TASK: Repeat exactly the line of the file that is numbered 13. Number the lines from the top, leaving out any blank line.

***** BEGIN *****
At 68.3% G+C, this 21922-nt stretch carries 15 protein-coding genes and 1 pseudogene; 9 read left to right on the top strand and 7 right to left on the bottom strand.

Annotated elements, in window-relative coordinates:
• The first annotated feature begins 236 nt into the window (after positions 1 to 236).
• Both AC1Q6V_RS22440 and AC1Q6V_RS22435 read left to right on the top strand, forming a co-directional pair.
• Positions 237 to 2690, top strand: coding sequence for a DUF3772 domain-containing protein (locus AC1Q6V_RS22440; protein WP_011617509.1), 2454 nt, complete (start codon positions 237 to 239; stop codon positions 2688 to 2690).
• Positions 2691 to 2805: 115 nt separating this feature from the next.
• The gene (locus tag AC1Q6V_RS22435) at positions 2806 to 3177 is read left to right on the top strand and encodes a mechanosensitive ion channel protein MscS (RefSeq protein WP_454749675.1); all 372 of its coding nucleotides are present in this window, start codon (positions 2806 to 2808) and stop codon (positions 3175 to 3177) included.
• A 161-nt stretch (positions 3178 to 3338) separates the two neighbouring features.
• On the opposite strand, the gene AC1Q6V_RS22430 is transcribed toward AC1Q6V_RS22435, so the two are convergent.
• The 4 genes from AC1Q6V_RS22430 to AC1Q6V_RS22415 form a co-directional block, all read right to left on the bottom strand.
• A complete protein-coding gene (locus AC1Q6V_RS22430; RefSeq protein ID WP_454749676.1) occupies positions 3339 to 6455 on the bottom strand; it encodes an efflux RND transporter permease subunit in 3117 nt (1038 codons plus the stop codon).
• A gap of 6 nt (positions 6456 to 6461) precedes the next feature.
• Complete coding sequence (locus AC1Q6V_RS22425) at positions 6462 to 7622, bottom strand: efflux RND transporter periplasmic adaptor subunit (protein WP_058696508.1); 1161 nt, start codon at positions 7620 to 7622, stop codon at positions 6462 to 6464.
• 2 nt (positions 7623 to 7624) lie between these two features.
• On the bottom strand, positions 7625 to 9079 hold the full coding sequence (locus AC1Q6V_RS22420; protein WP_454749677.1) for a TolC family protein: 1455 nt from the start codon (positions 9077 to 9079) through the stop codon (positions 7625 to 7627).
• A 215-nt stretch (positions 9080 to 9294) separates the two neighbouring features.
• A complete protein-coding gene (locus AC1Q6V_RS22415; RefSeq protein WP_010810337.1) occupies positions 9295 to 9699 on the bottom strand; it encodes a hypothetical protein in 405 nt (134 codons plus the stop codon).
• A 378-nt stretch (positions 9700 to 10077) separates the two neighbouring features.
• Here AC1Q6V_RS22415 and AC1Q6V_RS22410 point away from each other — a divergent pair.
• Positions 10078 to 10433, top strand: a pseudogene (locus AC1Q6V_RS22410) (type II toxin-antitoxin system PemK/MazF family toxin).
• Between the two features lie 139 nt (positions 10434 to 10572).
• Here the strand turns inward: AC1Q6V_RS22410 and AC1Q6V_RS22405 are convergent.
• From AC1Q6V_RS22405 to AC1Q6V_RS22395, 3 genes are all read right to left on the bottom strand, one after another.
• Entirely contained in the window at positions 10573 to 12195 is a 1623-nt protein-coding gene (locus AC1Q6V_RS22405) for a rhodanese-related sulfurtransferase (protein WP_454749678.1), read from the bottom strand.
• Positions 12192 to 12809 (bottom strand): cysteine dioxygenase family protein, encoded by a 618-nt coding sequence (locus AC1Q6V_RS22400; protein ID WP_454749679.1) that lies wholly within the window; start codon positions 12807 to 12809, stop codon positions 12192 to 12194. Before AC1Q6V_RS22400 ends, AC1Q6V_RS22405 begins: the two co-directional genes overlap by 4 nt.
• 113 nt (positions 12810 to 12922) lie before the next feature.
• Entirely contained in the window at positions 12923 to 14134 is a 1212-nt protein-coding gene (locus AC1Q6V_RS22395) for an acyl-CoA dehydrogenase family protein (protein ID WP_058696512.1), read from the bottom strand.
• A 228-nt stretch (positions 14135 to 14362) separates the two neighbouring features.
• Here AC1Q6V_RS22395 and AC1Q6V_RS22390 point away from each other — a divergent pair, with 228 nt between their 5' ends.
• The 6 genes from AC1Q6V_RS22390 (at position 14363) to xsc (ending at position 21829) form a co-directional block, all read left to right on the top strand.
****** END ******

• Complete coding sequence (locus AC1Q6V_RS22425) at positions 6462 to 7622, bottom strand: efflux RND transporter periplasmic adaptor subunit (protein WP_058696508.1); 1161 nt, start codon at positions 7620 to 7622, stop codon at positions 6462 to 6464.